I initially embraced classical music in 1954 when I mistuned my car radio and heard the Heifetz recording of Mendelssohn's Violin Concerto. That inspired me to board the new "hi-fi" DIY bandwagon. In 1957 I joined one of the pioneer semiconductor makers and spent the next 32 years marketing transistors and microcircuits to military contractors. Home audio DIY projects remained a personal passion until 1989 when we created our own new photography equipment company. I later (2012) revived my interest in two channel audio when we "downsized" our life and determined that mini-monitors + paired subwoofers were a great way to mate fine music with the space constraints of condo living.

Visitors that view my technical papers on this site may wonder why they appear here, rather than on a site that features audio equipment reviews. My reason is that I tried the latter, and prefer to publish for people who actually want to listen to music; not to equipment. My focus is in describing what's technically beneficial to assure that the sound of the system will accurately replicate the source input signal (i. e. exhibit high accuracy) without inordinate cost and complexity. Conversely, most of the audiophiles of today strive to achieve sound that's euphonic, i.e. be personally satisfying. In essence, audiophiles seek sound that's consistent with their desire; the music is simply a test signal.

William (Bill) Heck, Contributing Reviewer

Among my early childhood memories are those of listening to my mother playing records (some even 78 rpm ones!) of both classical music and jazz tunes. I suppose that her love of music was transmitted genetically, and my interest was sustained by years of playing in rock bands – until I realized that this was no way to make a living. The interest in classical music was rekindled in grad school when the university FM station serving as background music for studying happened to play the Brahms First Symphony. As the work came to an end, it struck me forcibly that this was the most beautiful thing I had ever heard, and from that point on, I never looked back. This revelation was to the detriment of my studies, as I subsequently spent way too much time simply listening, but music has remained a significant part of my life. These days, although I still can tell a trumpet from a bassoon and a quarter note from a treble clef, I have to admit that I remain a nonexpert. But I do love music in general and classical music in particular, and I enjoy sharing both information and opinions about it.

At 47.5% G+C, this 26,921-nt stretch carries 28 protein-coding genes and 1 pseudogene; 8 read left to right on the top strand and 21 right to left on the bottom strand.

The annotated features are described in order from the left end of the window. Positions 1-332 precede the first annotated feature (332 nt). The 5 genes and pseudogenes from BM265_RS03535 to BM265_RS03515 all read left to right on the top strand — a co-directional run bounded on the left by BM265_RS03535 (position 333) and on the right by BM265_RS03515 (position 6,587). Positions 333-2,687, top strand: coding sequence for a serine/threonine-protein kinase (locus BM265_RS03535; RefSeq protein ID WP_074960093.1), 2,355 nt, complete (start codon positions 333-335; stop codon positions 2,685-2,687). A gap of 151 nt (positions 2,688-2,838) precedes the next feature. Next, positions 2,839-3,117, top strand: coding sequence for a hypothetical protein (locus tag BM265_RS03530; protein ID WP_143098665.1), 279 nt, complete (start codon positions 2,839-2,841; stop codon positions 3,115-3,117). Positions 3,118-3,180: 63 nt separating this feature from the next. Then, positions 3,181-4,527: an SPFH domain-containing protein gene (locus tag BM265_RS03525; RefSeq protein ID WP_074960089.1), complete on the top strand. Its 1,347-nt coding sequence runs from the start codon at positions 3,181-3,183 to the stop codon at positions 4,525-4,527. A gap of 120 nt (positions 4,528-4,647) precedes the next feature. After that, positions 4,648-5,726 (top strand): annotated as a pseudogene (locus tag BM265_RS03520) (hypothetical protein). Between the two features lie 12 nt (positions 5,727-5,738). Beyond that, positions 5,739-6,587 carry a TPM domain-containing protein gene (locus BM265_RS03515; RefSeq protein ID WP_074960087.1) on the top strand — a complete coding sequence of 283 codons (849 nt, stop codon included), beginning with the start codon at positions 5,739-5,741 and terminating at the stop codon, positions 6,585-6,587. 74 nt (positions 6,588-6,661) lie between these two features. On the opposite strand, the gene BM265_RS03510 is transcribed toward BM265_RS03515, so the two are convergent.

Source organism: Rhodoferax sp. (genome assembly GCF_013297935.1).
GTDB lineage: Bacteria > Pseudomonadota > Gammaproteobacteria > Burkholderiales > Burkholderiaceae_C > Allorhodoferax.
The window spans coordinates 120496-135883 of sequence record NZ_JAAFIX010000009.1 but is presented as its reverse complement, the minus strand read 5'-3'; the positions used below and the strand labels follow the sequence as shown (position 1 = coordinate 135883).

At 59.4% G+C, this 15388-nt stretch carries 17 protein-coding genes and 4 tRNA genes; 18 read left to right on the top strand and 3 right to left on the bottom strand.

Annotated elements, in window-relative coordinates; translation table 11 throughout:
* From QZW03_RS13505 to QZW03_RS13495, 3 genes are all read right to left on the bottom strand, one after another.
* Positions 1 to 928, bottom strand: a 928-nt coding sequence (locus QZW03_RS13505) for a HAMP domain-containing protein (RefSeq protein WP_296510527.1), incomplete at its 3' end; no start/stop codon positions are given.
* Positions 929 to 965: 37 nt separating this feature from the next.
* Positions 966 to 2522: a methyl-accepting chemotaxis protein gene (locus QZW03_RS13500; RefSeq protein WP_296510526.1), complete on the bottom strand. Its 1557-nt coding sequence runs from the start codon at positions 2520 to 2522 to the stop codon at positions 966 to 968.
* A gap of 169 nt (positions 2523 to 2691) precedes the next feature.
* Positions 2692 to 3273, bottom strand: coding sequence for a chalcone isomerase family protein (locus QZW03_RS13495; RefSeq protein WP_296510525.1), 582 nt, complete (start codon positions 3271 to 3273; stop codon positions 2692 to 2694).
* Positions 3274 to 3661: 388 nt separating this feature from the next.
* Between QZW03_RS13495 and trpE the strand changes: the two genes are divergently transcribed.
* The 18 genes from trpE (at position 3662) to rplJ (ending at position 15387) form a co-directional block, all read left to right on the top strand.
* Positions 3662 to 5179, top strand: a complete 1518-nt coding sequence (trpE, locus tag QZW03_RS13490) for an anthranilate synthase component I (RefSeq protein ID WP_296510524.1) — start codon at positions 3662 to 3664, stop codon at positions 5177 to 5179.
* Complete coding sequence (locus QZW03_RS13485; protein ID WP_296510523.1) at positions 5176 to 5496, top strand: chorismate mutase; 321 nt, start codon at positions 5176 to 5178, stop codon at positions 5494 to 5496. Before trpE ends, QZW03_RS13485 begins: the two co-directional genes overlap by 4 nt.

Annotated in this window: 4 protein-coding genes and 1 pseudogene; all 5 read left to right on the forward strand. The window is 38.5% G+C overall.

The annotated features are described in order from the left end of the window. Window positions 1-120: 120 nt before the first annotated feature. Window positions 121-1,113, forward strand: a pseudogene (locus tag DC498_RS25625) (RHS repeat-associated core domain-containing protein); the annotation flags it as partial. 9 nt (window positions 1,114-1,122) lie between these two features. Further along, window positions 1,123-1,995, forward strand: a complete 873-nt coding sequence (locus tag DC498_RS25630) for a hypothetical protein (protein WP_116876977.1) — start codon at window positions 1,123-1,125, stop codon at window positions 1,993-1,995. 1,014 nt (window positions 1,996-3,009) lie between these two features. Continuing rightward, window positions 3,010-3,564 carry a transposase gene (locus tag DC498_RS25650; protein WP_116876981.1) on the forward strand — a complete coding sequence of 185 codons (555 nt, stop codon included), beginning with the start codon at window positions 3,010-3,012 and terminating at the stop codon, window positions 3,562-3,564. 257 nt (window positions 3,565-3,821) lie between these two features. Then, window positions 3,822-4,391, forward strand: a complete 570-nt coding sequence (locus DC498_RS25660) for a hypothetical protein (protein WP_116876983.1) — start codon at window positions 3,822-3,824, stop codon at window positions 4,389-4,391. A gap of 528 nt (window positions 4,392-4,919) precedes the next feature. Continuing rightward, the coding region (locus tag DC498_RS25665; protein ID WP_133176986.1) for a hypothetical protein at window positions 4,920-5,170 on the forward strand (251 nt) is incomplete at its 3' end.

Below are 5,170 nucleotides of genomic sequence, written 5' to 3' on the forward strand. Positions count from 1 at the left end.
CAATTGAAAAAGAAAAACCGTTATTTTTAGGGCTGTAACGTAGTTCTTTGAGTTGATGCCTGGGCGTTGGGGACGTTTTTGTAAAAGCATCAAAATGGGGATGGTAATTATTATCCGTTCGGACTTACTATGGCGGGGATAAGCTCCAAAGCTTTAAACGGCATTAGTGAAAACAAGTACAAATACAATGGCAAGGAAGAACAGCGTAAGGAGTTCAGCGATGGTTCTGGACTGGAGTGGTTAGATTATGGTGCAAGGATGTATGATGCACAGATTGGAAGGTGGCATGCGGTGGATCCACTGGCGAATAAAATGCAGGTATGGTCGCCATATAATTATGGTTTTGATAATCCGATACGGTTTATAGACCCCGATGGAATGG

The audiophile bug bit about the same time that I returned to that classical music. I’ve gone through plenty of equipment, brands from Audio Research to Yamaha, and the best of it has opened new audio insights. Along the way, I reviewed components, and occasionally recordings, for The $ensible Sound magazine. Recently I’ve rebuilt--I prefer to say reinvigorated--my audio system, with a Sangean FM HD tuner and (for the moment) an ancient Toshiba multi-format disk player serving as a transport, both feeding a NAD C 658 streaming preamp/DAC, which in turn connects to a Legacy Powerbloc2 amplifier driving my trusty Waveform Mach Solo speakers, supplemented by a Hsu Research ULS 15 Mk II subwoofer.

Mission Statement

It is the goal of Classical Candor to promote the enjoyment of classical music. Other forms of music come and go--minuets, waltzes, ragtime, blues, jazz, bebop, country-western, rock-'n'-roll, heavy metal, rap, and the rest--but classical music has been around for hundreds of years and will continue to be around for hundreds more. It's no accident that every major city in the world has one or more symphony orchestras.

When I was young, I heard it said that only intellectuals could appreciate classical music, that it required dedicated concentration to appreciate. Nonsense. I'm no intellectual, and I've always loved classical music. Anyone who's ever seen and enjoyed Disney's Fantasia or a Looney Tunes cartoon playing Rossini's William Tell Overture or Liszt's Hungarian Rhapsody No. 2 can attest to the power and joy of classical music, and that's just about everybody.

So, if Classical Candor can expand one's awareness of classical music and bring more joy to one's life, more power to it. It's done its job. --John J. Puccio

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"Their Master's Voice" by Michael Sowa

"Their Master's Voice" by Michael Sowa